Thomas M. Nosek, Ph.D.
Professor Emeritus, Department of Physiology and Biophysics
Case Western Reserve University
In this final article of the series, the discussion comes to a completion with the remaining aspects that show the results of the tools that were presented in part I and the implementation techniques in pat II.
17. Administer weekly quizzes.
We administer a 10 multiple choice question, computer-based quiz to both resident and Internet students (using the testing function in the CMS) every Monday before class that covers the material from the previous week’s lectures. Grades on these quizzes constitute 15% of the final grade in the course. The intent of the quizzes and their 15% contribution to the final course grade is to encourage students to keep up with the course material.
Advantages: The courses move along very quickly and if a student gets behind studying the material, they are at a severe disadvantage – there typically is not enough time for the students to catch up. Once a student’s answers are submitted, their grade is immediately reported so the students have immediate feedback on their performance.
Disadvantages: Faculty must write these quiz questions and time must be taken to administer the quizzes. Staff must be available to help students who have problems with the software on the day of the quiz. It is inevitable that a few students will have problems with their computers. Thus, the department has purchased 10 computers dedicated for use by students having difficulty during the quiz/exam administration. A room or group of rooms with Internet service and power sources for computer chargers must be available for the administration of quizzes and exams.
18. Provide weekly Study (Homework) Questions.
At the beginning of each week, we provide approximately 10 multiple choice study questions for each chapter in the assigned textbook that is covered that week. Students are encouraged to work together on these questions; they are free to use the textbook, class notes, and any other learning resource. However, the students are on their honor to enter their own answers to the question in the testing function of the CMS by noon each Saturday. Immediately after the due date for the questions, the answers with detailed explanations are provided to the students. Grades on these Study Questions constitute 15% of the final grade in the course.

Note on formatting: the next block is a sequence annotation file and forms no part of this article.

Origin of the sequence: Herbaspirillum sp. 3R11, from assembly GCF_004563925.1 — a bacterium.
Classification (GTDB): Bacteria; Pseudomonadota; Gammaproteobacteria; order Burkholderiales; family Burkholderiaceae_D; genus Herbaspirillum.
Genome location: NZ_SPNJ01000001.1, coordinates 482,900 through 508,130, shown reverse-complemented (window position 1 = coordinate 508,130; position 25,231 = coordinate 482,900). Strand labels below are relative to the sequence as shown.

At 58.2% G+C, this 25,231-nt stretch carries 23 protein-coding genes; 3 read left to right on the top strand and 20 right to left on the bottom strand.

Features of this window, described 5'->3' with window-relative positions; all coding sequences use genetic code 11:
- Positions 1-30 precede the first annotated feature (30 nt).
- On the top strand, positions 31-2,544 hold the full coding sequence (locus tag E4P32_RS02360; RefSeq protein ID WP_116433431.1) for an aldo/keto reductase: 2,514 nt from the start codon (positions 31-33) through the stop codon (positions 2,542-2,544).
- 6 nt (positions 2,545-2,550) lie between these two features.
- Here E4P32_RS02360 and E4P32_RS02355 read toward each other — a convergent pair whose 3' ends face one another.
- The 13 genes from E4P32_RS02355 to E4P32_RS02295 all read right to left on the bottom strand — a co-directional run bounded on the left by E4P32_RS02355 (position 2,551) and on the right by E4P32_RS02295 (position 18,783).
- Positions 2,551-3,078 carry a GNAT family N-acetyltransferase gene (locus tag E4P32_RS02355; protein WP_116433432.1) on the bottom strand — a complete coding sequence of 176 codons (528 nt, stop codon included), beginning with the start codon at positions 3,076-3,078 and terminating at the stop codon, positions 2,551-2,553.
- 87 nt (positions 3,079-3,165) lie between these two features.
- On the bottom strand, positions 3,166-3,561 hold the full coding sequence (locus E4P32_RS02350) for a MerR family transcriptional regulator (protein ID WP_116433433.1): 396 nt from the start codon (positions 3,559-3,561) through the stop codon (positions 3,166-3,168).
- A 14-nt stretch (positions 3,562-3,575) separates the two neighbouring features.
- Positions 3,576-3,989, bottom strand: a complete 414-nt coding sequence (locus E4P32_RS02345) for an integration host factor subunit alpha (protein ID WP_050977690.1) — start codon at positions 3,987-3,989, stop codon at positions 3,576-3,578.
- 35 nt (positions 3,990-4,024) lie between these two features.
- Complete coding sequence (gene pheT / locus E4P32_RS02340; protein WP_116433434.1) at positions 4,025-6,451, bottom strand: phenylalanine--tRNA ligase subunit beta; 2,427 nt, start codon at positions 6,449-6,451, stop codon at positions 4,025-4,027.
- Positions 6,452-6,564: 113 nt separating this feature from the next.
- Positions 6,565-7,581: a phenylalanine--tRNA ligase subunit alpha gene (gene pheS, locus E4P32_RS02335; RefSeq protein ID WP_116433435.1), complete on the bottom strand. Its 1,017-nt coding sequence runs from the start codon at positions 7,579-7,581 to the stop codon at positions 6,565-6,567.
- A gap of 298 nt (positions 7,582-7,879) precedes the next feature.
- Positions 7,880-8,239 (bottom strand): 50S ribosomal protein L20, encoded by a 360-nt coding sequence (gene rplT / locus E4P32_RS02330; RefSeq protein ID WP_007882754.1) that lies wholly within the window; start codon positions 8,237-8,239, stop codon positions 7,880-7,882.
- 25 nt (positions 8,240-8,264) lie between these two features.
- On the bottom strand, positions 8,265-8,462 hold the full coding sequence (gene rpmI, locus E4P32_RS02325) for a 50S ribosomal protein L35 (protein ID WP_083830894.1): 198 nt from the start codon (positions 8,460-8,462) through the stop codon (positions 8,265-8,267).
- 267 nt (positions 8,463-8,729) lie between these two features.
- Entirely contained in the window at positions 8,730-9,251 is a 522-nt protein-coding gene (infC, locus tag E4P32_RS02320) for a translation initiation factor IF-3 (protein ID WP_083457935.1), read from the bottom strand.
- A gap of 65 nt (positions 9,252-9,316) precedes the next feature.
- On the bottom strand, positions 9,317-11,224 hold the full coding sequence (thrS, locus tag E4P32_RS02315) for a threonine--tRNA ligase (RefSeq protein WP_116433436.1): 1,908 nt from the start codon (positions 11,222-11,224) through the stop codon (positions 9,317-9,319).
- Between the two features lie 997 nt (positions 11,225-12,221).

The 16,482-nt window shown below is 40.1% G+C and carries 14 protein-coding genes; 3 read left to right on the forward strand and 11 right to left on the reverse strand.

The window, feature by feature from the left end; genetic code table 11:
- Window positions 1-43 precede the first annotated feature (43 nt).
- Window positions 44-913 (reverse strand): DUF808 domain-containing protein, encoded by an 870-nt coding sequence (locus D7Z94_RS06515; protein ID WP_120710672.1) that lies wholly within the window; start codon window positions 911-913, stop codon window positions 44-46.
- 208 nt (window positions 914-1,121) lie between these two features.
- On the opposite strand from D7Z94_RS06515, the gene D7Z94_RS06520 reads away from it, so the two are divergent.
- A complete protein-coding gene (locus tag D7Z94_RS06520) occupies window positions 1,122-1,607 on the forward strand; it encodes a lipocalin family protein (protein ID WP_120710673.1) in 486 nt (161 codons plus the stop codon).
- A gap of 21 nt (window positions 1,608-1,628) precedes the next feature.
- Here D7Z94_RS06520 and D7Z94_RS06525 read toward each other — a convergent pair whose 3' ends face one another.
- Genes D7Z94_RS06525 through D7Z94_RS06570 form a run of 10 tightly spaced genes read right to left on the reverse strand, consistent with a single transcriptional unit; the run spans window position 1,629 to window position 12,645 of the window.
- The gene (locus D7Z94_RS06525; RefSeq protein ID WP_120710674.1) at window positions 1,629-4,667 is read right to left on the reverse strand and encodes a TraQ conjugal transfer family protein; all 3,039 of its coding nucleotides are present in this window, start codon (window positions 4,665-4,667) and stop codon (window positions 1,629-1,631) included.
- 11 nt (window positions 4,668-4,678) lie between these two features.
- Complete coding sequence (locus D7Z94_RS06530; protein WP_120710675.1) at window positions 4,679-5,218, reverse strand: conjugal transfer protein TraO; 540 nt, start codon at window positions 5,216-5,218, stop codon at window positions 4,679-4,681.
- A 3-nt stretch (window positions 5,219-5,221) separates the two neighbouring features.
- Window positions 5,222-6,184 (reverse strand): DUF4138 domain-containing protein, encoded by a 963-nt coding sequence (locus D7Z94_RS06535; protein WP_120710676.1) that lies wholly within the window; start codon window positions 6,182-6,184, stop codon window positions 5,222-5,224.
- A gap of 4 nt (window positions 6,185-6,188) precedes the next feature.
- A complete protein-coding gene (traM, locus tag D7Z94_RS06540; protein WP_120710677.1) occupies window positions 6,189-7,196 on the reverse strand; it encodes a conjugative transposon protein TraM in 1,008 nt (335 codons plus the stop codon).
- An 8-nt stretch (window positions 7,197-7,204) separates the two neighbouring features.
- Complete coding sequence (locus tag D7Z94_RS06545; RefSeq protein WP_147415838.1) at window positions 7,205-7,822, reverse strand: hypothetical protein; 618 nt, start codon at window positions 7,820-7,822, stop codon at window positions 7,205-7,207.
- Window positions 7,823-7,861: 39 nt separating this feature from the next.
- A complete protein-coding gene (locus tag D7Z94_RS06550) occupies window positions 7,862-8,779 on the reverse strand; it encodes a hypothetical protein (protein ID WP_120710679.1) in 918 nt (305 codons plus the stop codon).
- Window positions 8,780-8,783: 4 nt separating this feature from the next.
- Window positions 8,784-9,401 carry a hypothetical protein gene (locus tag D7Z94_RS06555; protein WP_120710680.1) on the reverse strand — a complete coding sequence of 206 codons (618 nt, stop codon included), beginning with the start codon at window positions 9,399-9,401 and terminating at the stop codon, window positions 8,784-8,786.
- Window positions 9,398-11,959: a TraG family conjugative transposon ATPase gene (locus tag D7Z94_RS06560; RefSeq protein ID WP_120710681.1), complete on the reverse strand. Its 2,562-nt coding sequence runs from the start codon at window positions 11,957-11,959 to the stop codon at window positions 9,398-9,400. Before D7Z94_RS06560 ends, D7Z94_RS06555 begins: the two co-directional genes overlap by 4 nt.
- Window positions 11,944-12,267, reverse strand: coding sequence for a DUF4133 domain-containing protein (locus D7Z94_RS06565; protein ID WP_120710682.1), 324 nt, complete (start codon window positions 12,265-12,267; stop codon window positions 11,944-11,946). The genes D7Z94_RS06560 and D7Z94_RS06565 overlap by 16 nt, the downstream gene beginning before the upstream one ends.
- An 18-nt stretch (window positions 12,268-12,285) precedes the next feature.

Advantages: We have found that students who read the textbook do better than students who do not. These study questions encourage students to read the textbook. They key the students in on the most important points in each chapter helping them prepare for quizzes and exams. This learning resource has been rated very highly by the students.
Disadvantages: These study questions are created each year by the TA’s. Unfortunately, the TA’s are not always experienced in writing questions and many questions must be corrected after they are posted. It is best if these questions are written by faculty or at least reviewed by them before the questions are released to the students.
19. Administer computer-based Block examinations.
The textbook we use is organized by organ systems. The course is divided into Blocks by these organ systems. A faculty member is assigned to coordinate each Block. This faculty member is responsible for soliciting quiz and Block exam questions from each of the faculty members lecturing during the Block. At the end of each Block, a computer-based multiple-choice examination is administered through “Exemplify/ExamSoft” which we purchase for each of the students. The Block exam average constitutes 70% of the final course grade. These exams are secure so that they can be used from year to year with only slight modifications to better word questions that are found to be confusing and to modify them to accommodate for different faculty teaching the material.
Advantages: Blocks are typically 4 weeks long and there are 4 Blocks/semester. This breaks up the semester into 4 parts and gives the students 4 opportunities/semester to demonstrate their knowledge of the material. The computer-based exam system gives them immediate feedback on their performance.